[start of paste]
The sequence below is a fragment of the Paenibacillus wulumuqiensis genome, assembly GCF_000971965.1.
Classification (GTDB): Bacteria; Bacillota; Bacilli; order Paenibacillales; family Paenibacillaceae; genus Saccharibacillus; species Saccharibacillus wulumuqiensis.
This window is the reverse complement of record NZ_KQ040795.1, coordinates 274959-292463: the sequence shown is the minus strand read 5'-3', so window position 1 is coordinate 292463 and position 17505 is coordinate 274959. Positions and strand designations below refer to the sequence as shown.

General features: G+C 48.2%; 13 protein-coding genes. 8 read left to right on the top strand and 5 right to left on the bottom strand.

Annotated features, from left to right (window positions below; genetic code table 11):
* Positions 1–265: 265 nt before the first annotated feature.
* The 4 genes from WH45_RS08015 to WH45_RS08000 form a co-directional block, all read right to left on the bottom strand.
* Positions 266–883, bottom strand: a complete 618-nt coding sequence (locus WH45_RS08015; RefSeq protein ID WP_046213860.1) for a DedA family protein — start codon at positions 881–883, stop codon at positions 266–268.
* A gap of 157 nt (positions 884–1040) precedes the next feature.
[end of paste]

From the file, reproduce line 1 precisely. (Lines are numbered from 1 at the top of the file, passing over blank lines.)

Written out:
The sequence below is a fragment of the Paenibacillus wulumuqiensis genome, assembly GCF_000971965.1.